Archive for the ‘wing dams’ Tag



Catfish anglers know the water and its surrounding structure above and below the surface.  For those who ply the rivers of Illinois this often can be quite a challenge.

They study the vegetation to find where the fish feed and why.  They know which rocks provide shelter from current and are good places for ambushing forage.  They know where bluffs have broken off and boulders lie beneath the surface.

Known as river rats these anglers study current breaks created by the things that fall into the water to find the shelter and food the fish require.  To be a successful catfish angler one needs to be a river rat.

By observing water quality, they are usually the first to notice any problems from pollution and/or run off that damage the ecosystem.  At various times of the year river rats will use varying techniques and tackle.  Their plans relate to the conditions on the river.

Beginning by fishing for flatheads early in the year over deep water structure, they change in June and July to seek out the deep holes over which to drift. The big fish will suspend only in light current.

Flathead feeding during this period is somewhat selective.  Flatheads remain in deep holes by day venturing up on the flats late in the day and during the night.

On the Mississippi River, anglers will fish the back of a wing dam, as there is less current.  The wing dam of choice must be one that is not silted-in.  They also like the end of the wing dam in the swirl working the outside edge of the swirl. Damaged wing dams create two currents and are very good.

Perhaps the most popular areas are the tailwaters below dams.  The astute angler will fish the grooves.  When water flows over a dam, there will be slower water in some areas.  These are the grooves.  A heavy weight on a three way swivel will get the bait down deep.  The bait will float off the bottom above the weight.

Once the weight is on the bottom, the angler can lift the rod tip slightly and the current will move it down stream.  By allowing the current to carry the bait, it moves right to the fish holding in the groove.  After a short period retrieve the bait and repeat the process.

Early in the day, it is a good idea to fish fast moving water as it meets still water.  Catfish will feed along the borders such slack water.

Downstream, one can look for rocks that break the current in fast moving areas.  Behind them can be an eddy hole where fish will stack up.  One can cast upstream, let the bait wash around the rock and into the hole.  Feeding fish will feed on the upstream edge of the hole.

If one fishes from a small boat or canoe, the use of an electronic depth finder comes in handy.  Look for bottom breaks that drop off 1 to 4 feet.  Anchor downstream below the break.  Cast upstream, allowing the bait to role along the bottom and fall off the edge into the hole where catfish are waiting in ambush.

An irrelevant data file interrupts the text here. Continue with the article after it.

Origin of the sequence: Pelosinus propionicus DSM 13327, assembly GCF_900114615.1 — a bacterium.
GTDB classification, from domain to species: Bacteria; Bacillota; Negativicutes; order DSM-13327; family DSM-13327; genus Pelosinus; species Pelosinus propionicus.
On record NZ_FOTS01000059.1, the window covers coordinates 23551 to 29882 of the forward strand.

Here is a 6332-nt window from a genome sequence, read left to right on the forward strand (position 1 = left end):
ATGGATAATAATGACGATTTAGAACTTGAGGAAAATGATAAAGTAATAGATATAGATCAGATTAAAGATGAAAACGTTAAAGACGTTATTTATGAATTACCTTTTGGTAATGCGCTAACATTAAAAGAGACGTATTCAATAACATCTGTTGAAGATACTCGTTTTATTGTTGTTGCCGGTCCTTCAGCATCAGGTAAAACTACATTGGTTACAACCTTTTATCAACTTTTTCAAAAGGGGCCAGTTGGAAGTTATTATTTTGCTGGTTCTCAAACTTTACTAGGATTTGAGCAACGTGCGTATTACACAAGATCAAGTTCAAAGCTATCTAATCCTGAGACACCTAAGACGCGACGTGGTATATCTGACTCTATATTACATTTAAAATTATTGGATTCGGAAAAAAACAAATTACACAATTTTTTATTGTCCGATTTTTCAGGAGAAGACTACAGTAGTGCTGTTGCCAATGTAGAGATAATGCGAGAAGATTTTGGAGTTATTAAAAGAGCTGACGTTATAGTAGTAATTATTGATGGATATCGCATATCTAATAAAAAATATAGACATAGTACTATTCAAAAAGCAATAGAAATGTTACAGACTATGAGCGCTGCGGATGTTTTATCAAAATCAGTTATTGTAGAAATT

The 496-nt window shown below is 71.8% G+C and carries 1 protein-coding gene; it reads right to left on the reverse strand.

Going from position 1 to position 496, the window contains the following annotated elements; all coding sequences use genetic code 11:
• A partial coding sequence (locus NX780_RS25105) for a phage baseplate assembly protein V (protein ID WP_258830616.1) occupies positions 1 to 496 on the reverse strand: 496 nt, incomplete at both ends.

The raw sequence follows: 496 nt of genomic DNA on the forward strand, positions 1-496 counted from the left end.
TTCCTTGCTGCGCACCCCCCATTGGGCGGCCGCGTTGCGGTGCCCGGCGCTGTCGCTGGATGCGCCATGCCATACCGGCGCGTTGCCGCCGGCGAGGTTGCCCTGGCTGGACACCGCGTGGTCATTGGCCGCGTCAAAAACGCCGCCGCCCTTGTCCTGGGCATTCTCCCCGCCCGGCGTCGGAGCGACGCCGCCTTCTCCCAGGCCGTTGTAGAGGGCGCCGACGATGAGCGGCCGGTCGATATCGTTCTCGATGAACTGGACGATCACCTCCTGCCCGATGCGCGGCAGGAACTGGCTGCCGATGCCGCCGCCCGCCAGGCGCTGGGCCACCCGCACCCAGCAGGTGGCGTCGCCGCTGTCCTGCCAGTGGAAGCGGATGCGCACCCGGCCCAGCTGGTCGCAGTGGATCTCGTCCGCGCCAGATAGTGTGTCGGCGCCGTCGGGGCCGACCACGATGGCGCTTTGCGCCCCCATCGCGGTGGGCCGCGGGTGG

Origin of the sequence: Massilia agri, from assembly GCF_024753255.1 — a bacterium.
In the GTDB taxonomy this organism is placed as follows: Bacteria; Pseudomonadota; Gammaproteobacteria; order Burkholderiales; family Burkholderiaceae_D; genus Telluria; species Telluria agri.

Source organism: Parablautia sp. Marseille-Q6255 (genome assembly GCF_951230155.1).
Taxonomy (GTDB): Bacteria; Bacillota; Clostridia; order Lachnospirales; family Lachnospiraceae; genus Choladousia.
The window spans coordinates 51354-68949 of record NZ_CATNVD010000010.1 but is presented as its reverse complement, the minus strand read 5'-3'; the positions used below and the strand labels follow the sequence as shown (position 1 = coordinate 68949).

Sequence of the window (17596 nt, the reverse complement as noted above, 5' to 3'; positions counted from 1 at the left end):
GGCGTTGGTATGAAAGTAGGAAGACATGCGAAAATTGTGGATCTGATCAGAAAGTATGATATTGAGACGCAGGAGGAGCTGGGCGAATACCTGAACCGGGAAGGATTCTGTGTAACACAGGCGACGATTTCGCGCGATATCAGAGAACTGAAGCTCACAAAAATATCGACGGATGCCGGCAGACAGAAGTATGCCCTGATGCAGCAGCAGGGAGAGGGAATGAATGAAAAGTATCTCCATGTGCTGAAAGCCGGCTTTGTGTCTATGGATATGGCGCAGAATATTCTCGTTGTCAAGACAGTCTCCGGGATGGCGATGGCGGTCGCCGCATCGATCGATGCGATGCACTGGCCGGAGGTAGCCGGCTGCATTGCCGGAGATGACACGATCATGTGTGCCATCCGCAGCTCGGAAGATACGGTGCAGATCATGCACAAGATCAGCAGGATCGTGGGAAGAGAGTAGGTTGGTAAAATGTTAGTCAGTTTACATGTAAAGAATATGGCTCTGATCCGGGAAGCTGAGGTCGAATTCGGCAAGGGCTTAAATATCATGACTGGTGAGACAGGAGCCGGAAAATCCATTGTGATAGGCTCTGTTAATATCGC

Points of land or large trees that have fallen into the water block current.  Many times the part of the tree above the water is only about 20% of the entire tree.  The rest is beneath the surface.  This often creates an eddy hole behind the current break.  Fish the eddy.

Late summer means low water conditions on most rivers.  Water temperatures often get into the 80’s and low 90’s as the channel catfish move to the shallow water up tight against dams.  The flatheads move to the deep holes.  As a result, catfish are in deep water, fast running well oxygenated water, or both.

Beneath most dams are deep holes created by the water cascading from one level to another.  Casting up under the dam can catch fish.

On the Ohio River, some anglers use crankbaits to catch fall cats.  They will get their boats right up in the shallow water at the dams and then cast floating Rapalas.  The river flow helps to provide action to the lure.  They prefer blue ones in the #13 and #18 sizes.

September is a time when artificial lures also are productive.  A 1/4 ounce jig, crankbaits or a 5-inch salt craw are good choices.  As the fish move into their fall feeding, movement of the bait becomes the key.

In the fall, use a trolling motor on a Jon boat.  Troll over deep holes in the 30 foot depth class.  The electronics identify fish in the bottoms of the holes.  Experience has taught that they are flatheads about to go on a fall feeding spree.

Other structure in the holes such as submerged trees, rocks and some other kinds of “home habitat” the catfish likely hold fish.  Bounce jigs right on their nose.  A 2- ounce jig with salt craw attached works well.  In order to get the fish to take the jig, it must be right on top of the fish.  Not being a bottom feeder by nature, the flatheads eyes are located to find food slightly above it.

Rivers are a constantly changing ecosystem.  Floods, temperature changes, civilization, and currents are just some of the factors that cause change.  If one wants to have success, he has to study it like a river rat.


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The roar of water rushing over the dam or through a spillway is music to an angler’s ear.  The flow of water means highly oxygenated water.  Tailwater fishing is popular, with those who plan their fishing by being able to read the water.